Selenium Supplements May Pose Heart Risk

Increased cholesterol levels worry researchers

Please note: This article was published more than one year ago. The facts and conclusions presented may have since changed and may no longer be accurate. And "More information" links may no longer work. Questions about personal health should always be referred to a physician or other health care professional.

TUESDAY, Nov. 17, 2009 (HealthDay News) -- Taking selenium supplements could boost your cholesterol levels and increase your risk of heart disease, English researchers suggest.

Selenium -- a trace essential mineral with antioxidant properties -- is found in foods such as meat, vegetables and seafood. Some people also take selenium supplements because they believe the mineral will reduce the risk of cancer and other diseases.

University of Warwick researchers examined the link between levels of selenium in the blood and fats in the blood in 1,042 people, ages 19 to 64. The study found that participants with blood levels of selenium higher than 1.20 umol/L (micromoles per liter) had an average total cholesterol level increase of 8 percent, and a 10 percent increase in non-HDL cholesterol levels.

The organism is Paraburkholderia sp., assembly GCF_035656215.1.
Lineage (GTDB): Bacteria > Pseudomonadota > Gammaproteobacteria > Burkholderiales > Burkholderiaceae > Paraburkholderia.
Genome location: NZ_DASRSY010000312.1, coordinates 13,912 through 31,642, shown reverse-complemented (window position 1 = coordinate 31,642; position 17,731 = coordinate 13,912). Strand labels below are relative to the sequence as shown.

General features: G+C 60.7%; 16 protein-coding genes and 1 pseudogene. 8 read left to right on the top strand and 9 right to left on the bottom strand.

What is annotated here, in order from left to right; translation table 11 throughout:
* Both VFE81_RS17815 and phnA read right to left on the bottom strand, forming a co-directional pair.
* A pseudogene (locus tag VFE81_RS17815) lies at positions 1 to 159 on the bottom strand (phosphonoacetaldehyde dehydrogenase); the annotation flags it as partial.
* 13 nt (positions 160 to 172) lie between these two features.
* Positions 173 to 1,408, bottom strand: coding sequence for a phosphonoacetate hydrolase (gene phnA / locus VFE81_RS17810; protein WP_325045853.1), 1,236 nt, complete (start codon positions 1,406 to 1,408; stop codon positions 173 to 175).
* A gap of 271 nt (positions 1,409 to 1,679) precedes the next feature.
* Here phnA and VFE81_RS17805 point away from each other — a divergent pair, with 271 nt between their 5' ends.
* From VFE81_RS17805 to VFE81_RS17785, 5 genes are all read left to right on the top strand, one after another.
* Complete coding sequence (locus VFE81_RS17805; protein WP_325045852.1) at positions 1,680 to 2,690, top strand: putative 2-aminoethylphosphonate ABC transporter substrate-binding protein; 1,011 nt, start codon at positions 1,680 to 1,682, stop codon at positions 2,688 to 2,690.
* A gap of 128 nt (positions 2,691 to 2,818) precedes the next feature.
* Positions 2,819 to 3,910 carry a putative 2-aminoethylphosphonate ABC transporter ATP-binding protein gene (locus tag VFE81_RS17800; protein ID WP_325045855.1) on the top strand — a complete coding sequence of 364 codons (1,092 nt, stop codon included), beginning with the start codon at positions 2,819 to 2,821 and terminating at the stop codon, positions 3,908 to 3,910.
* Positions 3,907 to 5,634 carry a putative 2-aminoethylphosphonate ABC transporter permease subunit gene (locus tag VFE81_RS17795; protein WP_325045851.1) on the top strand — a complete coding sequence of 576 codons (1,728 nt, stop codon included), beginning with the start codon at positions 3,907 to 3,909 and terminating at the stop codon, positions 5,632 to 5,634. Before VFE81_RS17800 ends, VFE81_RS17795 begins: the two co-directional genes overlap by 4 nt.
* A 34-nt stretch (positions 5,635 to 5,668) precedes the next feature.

Of the participants with the highest selenium levels, 48.2 percent said they took dietary supplements.

The study was published in the Nov. 11 online issue of the Journal of Nutrition.

Although high selenium levels were not exclusively caused by taking dietary supplements, the findings are cause for concern because the use of selenium dietary supplements is increasing, said study leader Dr. Saverio Stranges.

"This use has spread despite the lack of definitive evidence on selenium supplements efficacy for cancer and other chronic disease prevention. The cholesterol increases we identified may have important implications for public health. In fact, such a difference could translate into a large number of premature deaths from coronary heart disease," Stranges said in a news release.

"We believe that the widespread use of selenium supplements, or of any other strategy that artificially increases selenium status above the level required, is unwarranted at the present time. Further research is needed to examine the full range of health effects of increased selenium, whether beneficial or detrimental."

More information

The U.S. National Institutes of Health, Office of Dietary Supplements has more about selenium.

SOURCE: University of Warwick, news release, Nov. 12, 2009

--

Last Updated: